Women’s History Month- it’s a necessity

Adrianne Richardson, Contributing Writer

Whether you who know that March is Women’s History Month, or if you just don’t care to reverence it, it is important to recognize the importance of this month, established only 26 years ago.

Women are the mothers of all the people that walk this planet but before they were treated with admiration they suffered tremendously.

In the United States during the late 1800s and early to mid 1900s the term “all men are created equal” did not mean the whole population. Women, and other minority groups, were excluded from education, certain jobs and being treated as equals.

But throughout history women were seen as inferior to men and evil temptresses, most popularly in the biblical story of Adam and Eve.

In Greek mythology there is a story about a woman named Pandora, who opened the forbidden box and forever plagued mankind with unhappiness.

Early Romans viewed women as children – forever inferior to men.

In the U.S. in 1866 two women set out to revolutionize gender equality.

Susan B. Anthony and Elizabeth Cady Stanton created the American Equal Rights Association in an efforts to gain attention to their cause which was women gaining the right to vote.

Anthony was arrested in 1872 because she casted a vote which was then deemed “illegal.” Stanton was known for her gift as a writer and used it to gain support for women’s rights.

Anthony and Stanton also worked together on a newspaper called Revolution which was solely based on the unfairness women experienced because they were seen as the weaker sex. Stanton’s life influenced her daughter to continue within her mother’s struggles because women still were not seen as equal in the 1900s.

In 1915 Carrie Chapman Catt was the director of National American Woman Suffrage Association. She also fought for women’s suffrage on state and federal levels.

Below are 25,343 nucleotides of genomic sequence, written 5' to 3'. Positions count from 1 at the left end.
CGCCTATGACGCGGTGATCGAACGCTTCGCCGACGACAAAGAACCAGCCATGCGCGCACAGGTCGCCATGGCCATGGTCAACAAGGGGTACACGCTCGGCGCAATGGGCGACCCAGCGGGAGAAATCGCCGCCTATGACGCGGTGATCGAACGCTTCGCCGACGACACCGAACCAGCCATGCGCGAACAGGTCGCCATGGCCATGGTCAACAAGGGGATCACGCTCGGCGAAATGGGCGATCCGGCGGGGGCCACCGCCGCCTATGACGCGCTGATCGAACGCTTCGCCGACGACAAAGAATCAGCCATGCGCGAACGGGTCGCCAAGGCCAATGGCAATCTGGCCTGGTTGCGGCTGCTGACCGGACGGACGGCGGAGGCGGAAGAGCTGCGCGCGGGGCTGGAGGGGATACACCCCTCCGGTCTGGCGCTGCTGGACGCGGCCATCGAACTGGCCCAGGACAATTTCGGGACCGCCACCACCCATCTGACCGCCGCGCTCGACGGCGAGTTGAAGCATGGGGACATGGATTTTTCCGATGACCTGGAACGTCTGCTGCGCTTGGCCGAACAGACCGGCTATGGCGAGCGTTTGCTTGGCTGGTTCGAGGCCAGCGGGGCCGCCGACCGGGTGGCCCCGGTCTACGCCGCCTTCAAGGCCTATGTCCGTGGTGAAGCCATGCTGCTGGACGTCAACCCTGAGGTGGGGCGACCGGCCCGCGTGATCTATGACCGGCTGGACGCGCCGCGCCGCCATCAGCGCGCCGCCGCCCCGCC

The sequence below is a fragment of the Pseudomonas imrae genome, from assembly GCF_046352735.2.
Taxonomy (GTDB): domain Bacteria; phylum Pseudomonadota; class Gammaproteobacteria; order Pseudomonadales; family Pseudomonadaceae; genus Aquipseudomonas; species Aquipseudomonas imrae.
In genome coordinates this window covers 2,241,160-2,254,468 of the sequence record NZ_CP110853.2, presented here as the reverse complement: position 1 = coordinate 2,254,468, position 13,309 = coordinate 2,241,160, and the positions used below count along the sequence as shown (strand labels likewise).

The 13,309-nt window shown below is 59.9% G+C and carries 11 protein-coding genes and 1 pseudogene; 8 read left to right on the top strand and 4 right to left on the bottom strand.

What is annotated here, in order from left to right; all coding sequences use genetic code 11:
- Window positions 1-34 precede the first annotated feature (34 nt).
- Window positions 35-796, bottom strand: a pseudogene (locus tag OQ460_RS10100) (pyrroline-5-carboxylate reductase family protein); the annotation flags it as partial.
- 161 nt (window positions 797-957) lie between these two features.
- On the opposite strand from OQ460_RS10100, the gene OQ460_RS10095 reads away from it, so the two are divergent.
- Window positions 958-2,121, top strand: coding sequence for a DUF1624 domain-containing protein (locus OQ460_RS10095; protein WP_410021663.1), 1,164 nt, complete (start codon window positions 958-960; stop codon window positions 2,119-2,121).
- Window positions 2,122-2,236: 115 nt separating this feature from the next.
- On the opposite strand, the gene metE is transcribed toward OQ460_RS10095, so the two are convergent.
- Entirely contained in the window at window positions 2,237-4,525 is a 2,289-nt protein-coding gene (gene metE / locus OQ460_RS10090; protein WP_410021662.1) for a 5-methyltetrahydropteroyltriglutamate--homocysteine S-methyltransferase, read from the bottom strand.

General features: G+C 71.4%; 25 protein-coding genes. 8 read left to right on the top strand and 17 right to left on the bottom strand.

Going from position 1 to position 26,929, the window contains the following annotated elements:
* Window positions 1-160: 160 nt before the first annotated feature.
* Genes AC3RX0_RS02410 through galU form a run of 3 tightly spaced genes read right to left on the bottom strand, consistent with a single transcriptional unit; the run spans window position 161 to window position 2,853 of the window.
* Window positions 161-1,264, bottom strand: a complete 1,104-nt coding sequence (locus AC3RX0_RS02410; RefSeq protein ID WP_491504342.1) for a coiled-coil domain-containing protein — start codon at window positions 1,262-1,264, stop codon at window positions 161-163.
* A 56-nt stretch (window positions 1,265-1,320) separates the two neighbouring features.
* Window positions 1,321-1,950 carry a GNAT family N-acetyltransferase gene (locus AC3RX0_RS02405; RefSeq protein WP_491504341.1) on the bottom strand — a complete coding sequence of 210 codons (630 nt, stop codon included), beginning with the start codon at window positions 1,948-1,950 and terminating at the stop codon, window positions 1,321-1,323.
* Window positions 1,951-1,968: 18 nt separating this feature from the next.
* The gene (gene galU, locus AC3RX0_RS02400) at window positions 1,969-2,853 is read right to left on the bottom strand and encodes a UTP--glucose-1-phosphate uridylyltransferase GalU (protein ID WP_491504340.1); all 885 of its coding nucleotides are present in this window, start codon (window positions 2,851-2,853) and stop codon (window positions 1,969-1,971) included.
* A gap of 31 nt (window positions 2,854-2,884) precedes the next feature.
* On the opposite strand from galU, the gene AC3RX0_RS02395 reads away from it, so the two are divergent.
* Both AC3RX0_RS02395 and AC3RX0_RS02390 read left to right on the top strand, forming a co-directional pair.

Her efforts, and those before her, finally brought about the 19th Amendment, which prohibits any U.S. citizen be denied the right to vote based on their sex.

In May 1919 Congress received a vote of two-thirds and thus women had the right to vote.

These movements towards female equality many others, big and small, have all been a force in the right direction to help women get, maintain, and practice their natural born rights.

Women, and others that supported their cause, also had to fight for equal education.

 The first college in the United States to admit women was Franklin College in Lancaster, Pa., established in 1787. The first enrollment class consisted of 78 male and 36 female students.

At this point, women could finally receive an education, but the stereotype that they were inferior was still heavily recognized and difficult for them to escape from.

I could only imagine how some women must have felt during those difficult times. If they weren’t respected in society, they probably weren’t respected at home by their husbands either.

Today the law has helped women to receive equal education, the right to vote and the right to work, but society is still trying to find the balance of gender equality.


According to Women’s History Month’s website, in 1987 Women’s History Week was turned into Women’s History Month, and since 1995 presidents Clinton, Bush and Obama have a series of proclamations designating March as the celebration of women’s history.

Women’s History Month is just as important as Black History Month because it is important to never forget what women in the past went through so that we as mothers, sisters, daughters and grandmothers don’t have to suffer today.

Women’s History Month should be respected by everyone with common sense. You don’t have to agree with it but you must respect it.

You must.

The University has taken a few steps of its own to recognize the contributions of women and to also bring awareness to the gender divides we still see today.

FIU’s Global Water for Sustainability Program (GLOWS) and the Women’s Studies Center will host “Women and Water The Role of Gender Equality in Defining Sustainability of Water Resources Management” at 3 p.m. Thursday March 21 in the Rafael Diaz-Balart Hall in the College of Law at Modesto A. Maidique Campus.

This event will celebrate women as well as World Water Day.

I highly recommend anyone with doubts towards Women’s History Month and its importance, and those who support it, to come out and be a part of this event. It is open to all FIU students.

Women are important to society. They always have been and always will be.

Maya Angelou said it best, “How important it is for us to recognize and celebrate our heroes and she-roes!”